The EU needs to protect its long-term interests and address the significant risks facing humanity: a triple planetary crisis caused by the interlinked problems of climate change, biodiversity loss, and pollution, on which digital transformation, an ageing society, and declining democracy are piling on to make things more unpredictable and dangerous.

The EU must take efficient legal action to safeguard its core values, the prosperity of Member States, and the stability of democracy and the rule of law. Protecting the interests of Future Generations through binding legal safeguards is crucial, as they will have to deal with the consequences of today’s decisions and missed opportunities.

Although their interests are fundamentally at stake today, children, youth and Future Generations have no representation in the EU’s democratic decision-making model, as short-term preferences repeatedly override future needs and interests in numerous EU policies.

The EU’s primary law acknowledges solidarity towards Future Generations, but lacks developed legal obligations. An inter-institutional Declaration involving the European Parliament, Council of the EU, and European Commission can provide a robust framework that guarantees the protection and advancement of the rights of Future Generations, while also including commitments of the three institutions to incorporate protections for Future Generations into legal frameworks and policies. Future generations rely on us to live in a Europe fit for them. Our legacy is what we create for the future.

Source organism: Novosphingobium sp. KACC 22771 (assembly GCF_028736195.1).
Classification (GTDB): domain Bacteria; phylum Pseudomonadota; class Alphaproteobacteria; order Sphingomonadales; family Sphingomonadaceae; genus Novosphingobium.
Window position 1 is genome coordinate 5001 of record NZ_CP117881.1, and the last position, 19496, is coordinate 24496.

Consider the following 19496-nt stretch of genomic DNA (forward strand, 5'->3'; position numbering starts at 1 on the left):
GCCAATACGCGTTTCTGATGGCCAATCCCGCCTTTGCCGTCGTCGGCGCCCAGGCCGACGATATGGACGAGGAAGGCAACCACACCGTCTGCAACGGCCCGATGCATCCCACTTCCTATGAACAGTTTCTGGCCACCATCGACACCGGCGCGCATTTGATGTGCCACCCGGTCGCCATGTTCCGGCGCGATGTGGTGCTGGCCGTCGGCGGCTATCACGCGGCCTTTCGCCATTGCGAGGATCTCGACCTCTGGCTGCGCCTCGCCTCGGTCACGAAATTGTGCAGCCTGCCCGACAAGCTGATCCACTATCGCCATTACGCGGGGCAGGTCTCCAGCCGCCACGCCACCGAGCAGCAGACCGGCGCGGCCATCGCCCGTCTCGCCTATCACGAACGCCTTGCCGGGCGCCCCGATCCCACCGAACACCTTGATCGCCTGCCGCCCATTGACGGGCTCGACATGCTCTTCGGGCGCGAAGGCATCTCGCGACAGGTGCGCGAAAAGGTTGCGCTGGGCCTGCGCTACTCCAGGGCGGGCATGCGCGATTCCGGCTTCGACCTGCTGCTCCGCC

We call for the establishment of an Executive Vice President of the European Commission, who is responsible for Future Generations.

The Commissioner would have a horizontal mandate and can contribute to any legislative process if concern for Future Generations can be demonstrated. This Commissioner would coordinate institutional relations within EU institutions and with a broad range of stakeholders. It would be responsible for the Foresight work of the European Commission as it is a key competence to show how Future Generations are impacted by decisions.

We call for the review and amendment of Better Regulation Guidelines to include intergenerational justice as a key principle for any law-making. The principle of solidarity towards Future Generations should mean that the burden of either the mitigation of any threat or the adaptation to any unavoidable pressures is not to be offloaded unilaterally to generations yet to come. Transformational policies have to serve the long-term interests of the European Citizens including Future Generations and should avoid creating harmful path-dependencies for them.

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